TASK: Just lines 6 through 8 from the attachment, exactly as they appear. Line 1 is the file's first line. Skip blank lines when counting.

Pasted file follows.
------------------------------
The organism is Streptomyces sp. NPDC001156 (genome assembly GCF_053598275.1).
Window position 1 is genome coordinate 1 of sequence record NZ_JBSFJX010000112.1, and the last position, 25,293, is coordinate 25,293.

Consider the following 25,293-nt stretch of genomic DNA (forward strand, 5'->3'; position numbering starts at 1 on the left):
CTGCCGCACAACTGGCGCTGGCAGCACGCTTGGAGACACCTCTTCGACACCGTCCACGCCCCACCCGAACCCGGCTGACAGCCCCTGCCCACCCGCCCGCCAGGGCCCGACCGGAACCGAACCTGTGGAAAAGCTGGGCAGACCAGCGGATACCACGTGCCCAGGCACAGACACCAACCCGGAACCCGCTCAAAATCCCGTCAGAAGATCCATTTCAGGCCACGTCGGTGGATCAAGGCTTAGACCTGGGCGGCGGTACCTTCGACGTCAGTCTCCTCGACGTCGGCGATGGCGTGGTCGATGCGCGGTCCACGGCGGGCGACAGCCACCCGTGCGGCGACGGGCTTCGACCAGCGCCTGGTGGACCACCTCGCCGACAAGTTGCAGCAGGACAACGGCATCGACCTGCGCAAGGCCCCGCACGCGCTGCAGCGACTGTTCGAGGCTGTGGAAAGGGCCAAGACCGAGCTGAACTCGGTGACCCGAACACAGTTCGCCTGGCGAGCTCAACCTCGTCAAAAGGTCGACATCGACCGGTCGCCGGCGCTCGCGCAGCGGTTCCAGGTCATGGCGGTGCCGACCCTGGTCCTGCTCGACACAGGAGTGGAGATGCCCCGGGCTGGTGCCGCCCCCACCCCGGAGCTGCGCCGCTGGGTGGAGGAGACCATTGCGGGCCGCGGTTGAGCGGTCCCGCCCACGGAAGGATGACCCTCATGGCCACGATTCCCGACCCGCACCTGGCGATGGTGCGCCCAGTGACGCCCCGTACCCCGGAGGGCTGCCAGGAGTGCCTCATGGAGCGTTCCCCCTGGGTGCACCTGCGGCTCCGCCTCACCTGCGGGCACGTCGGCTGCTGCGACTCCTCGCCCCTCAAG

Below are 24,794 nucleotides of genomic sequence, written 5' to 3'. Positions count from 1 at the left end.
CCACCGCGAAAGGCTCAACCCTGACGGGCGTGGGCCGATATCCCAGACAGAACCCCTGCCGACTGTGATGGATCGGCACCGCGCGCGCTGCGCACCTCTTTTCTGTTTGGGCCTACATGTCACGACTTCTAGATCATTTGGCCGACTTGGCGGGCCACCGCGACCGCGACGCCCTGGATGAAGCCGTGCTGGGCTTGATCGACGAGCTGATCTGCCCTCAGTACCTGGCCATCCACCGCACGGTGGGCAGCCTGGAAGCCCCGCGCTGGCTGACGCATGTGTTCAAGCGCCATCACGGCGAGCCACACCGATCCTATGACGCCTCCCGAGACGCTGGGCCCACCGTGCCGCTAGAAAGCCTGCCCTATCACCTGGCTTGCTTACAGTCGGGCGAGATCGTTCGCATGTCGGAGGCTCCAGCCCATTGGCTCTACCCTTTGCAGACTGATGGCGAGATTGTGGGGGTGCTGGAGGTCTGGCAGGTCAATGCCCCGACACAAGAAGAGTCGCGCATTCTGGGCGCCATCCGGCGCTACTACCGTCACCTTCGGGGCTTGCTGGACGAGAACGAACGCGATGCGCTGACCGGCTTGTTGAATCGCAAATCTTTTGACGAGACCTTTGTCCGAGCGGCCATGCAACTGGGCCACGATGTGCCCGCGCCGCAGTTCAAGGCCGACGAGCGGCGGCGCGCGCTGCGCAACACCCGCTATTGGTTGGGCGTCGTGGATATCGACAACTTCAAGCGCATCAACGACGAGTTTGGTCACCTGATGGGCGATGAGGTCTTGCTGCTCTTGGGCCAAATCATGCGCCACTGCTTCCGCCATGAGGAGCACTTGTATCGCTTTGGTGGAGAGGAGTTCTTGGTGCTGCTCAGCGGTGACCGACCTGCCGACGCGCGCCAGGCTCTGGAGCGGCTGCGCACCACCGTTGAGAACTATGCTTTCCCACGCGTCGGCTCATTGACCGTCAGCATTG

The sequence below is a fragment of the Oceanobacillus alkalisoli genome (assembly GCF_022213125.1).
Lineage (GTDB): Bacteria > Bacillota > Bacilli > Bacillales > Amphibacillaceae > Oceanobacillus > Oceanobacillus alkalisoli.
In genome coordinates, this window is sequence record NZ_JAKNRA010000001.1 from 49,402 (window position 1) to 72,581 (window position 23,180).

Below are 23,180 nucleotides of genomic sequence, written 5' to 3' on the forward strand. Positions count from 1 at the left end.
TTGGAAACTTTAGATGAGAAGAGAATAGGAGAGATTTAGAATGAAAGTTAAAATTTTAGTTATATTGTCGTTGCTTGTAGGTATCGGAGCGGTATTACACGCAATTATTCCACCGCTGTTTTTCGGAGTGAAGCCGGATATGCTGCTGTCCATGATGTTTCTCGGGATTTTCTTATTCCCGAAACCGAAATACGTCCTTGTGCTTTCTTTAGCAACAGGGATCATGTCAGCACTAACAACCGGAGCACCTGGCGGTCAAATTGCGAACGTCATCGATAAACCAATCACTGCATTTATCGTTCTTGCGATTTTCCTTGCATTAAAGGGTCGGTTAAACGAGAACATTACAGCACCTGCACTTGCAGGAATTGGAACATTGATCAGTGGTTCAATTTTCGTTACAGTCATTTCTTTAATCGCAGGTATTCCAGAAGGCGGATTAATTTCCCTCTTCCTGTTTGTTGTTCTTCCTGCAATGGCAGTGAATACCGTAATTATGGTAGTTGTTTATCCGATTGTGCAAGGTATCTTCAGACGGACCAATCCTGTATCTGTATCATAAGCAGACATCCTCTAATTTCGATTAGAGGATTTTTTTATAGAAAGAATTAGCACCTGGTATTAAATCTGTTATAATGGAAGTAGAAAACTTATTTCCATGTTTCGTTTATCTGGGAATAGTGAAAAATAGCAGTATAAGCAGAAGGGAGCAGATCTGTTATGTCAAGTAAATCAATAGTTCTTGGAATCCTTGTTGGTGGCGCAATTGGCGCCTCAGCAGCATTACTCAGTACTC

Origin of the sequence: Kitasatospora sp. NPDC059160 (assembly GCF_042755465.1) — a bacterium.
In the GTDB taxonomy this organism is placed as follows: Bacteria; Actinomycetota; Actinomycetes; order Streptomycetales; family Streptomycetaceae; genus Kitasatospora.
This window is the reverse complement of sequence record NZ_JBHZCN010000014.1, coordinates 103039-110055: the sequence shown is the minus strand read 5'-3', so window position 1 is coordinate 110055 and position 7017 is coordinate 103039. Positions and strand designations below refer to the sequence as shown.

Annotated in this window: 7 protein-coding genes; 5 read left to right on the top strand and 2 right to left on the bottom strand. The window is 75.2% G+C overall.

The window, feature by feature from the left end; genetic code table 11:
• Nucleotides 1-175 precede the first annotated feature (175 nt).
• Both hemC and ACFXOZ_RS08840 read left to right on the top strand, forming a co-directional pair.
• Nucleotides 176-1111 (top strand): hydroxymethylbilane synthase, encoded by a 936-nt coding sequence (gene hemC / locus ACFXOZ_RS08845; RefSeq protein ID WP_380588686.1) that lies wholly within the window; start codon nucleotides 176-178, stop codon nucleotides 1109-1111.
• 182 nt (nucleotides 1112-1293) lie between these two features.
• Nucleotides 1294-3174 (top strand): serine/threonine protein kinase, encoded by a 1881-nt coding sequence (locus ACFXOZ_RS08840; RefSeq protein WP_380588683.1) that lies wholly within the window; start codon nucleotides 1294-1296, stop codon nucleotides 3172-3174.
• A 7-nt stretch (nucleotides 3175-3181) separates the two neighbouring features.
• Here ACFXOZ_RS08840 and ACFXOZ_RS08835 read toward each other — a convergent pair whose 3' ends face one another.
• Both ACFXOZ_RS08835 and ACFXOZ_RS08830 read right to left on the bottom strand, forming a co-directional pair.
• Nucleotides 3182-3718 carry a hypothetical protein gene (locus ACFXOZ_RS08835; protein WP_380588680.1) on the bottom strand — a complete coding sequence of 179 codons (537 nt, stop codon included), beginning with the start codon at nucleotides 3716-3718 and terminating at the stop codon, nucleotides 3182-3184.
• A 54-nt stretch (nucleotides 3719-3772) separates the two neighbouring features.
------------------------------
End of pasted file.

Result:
CCACCGCGAAAGGCTCAACCCTGACGGGCGTGGGCCGATATCCCAGACAGAACCCCTGCCGACTGTGATGGATCGGCACCGCGCGCGCTGCGCACCTCTTTTCTGTTTGGGCCTACATGTCACGACTTCTAGATCATTTGGCCGACTTGGCGGGCCACCGCGACCGCGACGCCCTGGATGAAGCCGTGCTGGGCTTGATCGACGAGCTGATCTGCCCTCAGTACCTGGCCATCCACCGCACGGTGGGCAGCCTGGAAGCCCCGCGCTGGCTGACGCATGTGTTCAAGCGCCATCACGGCGAGCCACACCGATCCTATGACGCCTCCCGAGACGCTGGGCCCACCGTGCCGCTAGAAAGCCTGCCCTATCACCTGGCTTGCTTACAGTCGGGCGAGATCGTTCGCATGTCGGAGGCTCCAGCCCATTGGCTCTACCCTTTGCAGACTGATGGCGAGATTGTGGGGGTGCTGGAGGTCTGGCAGGTCAATGCCCCGACACAAGAAGAGTCGCGCATTCTGGGCGCCATCCGGCGCTACTACCGTCACCTTCGGGGCTTGCTGGACGAGAACGAACGCGATGCGCTGACCGGCTTGTTGAATCGCAAATCTTTTGACGAGACCTTTGTCCGAGCGGCCATGCAACTGGGCCACGATGTGCCCGCGCCGCAGTTCAAGGCCGACGAGCGGCGGCGCGCGCTGCGCAACACCCGCTATTGGTTGGGCGTCGTGGATATCGACAACTTCAAGCGCATCAACGACGAGTTTGGTCACCTGATGGGCGATGAGGTCTTGCTGCTCTTGGGCCAAATCATGCGCCACTGCTTCCGCCATGAGGAGCACTTGTATCGCTTTGGTGGAGAGGAGTTCTTGGTGCTGCTCAGCGGTGACCGACCTGCCGACGCGCGCCAGGCTCTGGAGCGGCTGCGCACCACCGTTGAGAACTATGCTTTCCCACGCGTCGGCTCATTGACCGTCAGCATTG

The sequence below is a fragment of the Oceanobacillus alkalisoli genome (assembly GCF_022213125.1).
Lineage (GTDB): Bacteria > Bacillota > Bacilli > Bacillales > Amphibacillaceae > Oceanobacillus > Oceanobacillus alkalisoli.